Alternative Futures Group: Care workers go on strike
About 450 people have attended rallies in support of care workers on strike over pay, union Unison said.
The employees, hired by the Merseyside charity Alternative Futures Group (AFG), support vulnerable adults who live at home across the UK.
The AFG said council funding for sleep-in care did not "cover the costs" of minimum wages and called on the government to address funding issues.
The government said it had provided local authorities with an extra £3.6bn.
A Unison spokesman said some AFG workers could face an annual wage reduction of more than £2,000.
"The staff are on low wages and are facing significant cuts to their incomes due to AFG's decision to reduce sleep-in top-up payments by £15 for each shift.
"AFG are cutting the income of their staff despite there being no cut in the funding that they are receiving from the local councils who commission the services."
'At my wits' end'
About 300 people attended a rally in Liverpool and others were held across England.
Emma, a care worker from Wirral, said the sleep-in payments were "a lifeline".
"I've not been on strike before but I'm at my wits' end," she said.
"I love the job I do and the service users. The care users' families have been very supportive."
An AFG spokesman said the organisation, which employs 2,500 staff, was "extremely disappointed" with the decision to hold a 48-hour strike, which started at 07:00 GMT on Saturday.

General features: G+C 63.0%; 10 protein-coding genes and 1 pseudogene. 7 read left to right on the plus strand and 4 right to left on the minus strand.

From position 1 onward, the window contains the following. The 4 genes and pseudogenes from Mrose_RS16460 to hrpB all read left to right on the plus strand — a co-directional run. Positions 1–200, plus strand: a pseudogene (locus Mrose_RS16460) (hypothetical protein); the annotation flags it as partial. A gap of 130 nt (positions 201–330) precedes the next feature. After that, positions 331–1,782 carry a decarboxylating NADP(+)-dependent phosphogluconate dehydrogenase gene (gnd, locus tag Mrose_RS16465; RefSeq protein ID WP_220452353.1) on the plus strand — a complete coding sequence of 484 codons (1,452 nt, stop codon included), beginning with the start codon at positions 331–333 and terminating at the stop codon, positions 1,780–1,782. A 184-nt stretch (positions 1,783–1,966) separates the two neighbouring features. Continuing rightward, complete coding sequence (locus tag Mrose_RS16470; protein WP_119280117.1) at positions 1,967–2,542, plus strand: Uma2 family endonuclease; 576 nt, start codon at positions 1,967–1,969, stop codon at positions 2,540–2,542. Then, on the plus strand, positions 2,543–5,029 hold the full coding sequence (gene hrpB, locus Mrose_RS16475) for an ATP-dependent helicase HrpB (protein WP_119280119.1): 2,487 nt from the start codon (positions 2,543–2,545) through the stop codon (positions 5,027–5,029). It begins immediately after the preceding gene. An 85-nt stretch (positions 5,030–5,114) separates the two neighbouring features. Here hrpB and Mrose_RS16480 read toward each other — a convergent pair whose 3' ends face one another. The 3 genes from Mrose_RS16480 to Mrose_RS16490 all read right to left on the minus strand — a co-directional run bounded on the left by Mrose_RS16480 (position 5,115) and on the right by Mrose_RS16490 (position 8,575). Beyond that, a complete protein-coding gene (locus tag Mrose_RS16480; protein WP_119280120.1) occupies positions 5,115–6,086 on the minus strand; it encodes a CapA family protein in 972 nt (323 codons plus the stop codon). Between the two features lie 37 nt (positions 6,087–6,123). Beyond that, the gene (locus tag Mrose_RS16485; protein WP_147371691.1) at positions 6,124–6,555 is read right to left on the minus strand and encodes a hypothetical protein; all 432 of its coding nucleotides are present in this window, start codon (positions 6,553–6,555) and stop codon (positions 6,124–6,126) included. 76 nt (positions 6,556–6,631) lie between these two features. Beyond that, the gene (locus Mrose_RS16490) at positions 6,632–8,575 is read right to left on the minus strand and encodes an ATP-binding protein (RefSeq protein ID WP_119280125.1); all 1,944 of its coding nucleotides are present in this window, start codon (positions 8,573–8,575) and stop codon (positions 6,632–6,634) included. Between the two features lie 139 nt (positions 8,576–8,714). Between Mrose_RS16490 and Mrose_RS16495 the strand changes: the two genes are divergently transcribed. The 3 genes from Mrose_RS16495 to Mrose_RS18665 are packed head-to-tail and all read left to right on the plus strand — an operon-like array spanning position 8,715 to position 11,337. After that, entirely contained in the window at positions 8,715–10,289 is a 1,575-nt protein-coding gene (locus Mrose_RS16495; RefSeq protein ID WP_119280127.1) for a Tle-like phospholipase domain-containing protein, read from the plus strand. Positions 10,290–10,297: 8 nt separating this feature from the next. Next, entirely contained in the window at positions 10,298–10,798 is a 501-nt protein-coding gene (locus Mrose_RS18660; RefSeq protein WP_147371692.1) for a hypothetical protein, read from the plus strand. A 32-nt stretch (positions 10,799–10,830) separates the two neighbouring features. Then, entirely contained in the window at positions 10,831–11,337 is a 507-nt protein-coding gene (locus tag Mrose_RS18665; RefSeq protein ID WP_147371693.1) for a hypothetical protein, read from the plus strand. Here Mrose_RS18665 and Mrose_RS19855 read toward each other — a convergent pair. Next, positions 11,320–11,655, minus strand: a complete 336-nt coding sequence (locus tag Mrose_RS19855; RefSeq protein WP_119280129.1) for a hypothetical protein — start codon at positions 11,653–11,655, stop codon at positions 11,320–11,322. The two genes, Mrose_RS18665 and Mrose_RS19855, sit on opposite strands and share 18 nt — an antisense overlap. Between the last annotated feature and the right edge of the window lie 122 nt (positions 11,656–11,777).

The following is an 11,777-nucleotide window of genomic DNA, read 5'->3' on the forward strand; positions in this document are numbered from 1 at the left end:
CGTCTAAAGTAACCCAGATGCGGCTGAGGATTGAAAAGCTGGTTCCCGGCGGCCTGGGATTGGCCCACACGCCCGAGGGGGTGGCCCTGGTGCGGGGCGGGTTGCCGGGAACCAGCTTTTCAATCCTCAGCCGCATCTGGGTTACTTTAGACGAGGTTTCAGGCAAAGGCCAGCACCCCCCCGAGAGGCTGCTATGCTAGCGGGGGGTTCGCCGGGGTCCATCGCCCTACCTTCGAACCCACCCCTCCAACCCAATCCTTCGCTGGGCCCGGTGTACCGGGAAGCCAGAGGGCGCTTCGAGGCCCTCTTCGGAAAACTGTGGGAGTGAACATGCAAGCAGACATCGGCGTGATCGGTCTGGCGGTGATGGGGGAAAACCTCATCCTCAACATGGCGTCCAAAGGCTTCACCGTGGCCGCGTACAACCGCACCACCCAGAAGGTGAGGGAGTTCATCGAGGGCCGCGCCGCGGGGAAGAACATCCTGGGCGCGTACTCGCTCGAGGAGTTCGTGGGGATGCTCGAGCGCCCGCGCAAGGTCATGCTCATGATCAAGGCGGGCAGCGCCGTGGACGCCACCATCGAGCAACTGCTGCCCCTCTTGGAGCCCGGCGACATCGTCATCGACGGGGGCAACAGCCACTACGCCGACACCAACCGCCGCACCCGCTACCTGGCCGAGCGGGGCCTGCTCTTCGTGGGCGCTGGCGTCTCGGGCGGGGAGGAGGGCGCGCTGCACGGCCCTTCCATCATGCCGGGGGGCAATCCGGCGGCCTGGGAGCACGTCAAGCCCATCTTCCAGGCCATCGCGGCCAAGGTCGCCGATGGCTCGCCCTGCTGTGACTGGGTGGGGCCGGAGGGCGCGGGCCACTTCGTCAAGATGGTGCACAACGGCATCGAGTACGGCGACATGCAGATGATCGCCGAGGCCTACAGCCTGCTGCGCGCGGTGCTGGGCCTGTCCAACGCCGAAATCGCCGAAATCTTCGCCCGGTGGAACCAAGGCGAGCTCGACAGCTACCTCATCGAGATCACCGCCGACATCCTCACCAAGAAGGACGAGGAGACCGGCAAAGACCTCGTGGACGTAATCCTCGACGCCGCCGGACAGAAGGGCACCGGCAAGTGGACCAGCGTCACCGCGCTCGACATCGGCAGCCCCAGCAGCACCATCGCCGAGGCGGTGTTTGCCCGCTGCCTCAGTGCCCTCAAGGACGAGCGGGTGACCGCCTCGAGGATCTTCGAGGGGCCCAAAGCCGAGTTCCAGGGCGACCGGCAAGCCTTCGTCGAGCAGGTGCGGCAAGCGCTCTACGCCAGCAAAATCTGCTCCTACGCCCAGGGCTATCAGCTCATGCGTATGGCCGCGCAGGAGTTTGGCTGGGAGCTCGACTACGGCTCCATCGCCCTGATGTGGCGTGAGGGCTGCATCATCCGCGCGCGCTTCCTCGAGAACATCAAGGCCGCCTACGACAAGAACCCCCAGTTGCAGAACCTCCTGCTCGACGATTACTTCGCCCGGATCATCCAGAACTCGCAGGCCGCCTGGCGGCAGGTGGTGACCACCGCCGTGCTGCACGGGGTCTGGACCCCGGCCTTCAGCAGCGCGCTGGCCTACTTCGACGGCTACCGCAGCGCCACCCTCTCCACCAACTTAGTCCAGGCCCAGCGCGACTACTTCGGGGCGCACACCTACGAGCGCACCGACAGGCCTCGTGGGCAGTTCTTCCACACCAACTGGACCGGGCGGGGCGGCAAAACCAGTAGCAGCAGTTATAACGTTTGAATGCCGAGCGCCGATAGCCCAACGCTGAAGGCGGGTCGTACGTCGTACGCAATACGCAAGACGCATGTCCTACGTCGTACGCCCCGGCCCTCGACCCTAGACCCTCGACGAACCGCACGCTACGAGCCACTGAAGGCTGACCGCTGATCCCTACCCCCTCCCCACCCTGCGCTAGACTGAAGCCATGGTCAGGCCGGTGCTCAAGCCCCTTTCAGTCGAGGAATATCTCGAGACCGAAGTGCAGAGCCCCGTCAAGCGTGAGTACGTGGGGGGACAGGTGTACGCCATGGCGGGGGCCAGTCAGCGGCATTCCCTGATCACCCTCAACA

"The action is being taken by less than 10% of the workforce," he said.
"The funding we receive from local councils for sleep-in care does not cover the costs to pay our support staff national minimum wage.
"For the last four years, the charity has subsidised this shortfall to the tune of £8.1m but this is now no longer sustainable."
He said social care funding was "in crisis", adding: "We urge the government to address the issue urgently."
Minimum wage ruling
A spokesman for the Department of Health and Social Care said: "We have provided local authorities with access to up to £3.6bn more dedicated funding for adult social care this year and up to £3.9bn for next year".
He added the government expected "care workers to be paid a fair wage for the important work they do".
Workers who care overnight for disabled people used to be paid a flat fee of about £30, reflecting the fact that they may sleep during some of their shifts.
In 2018, a Court of Appeal judge said "the only time that counts for national minimum wage purposes is time when the worker is required to be awake".
However, most employers have started paying the minimum wage to care staff who sleep overnight while working.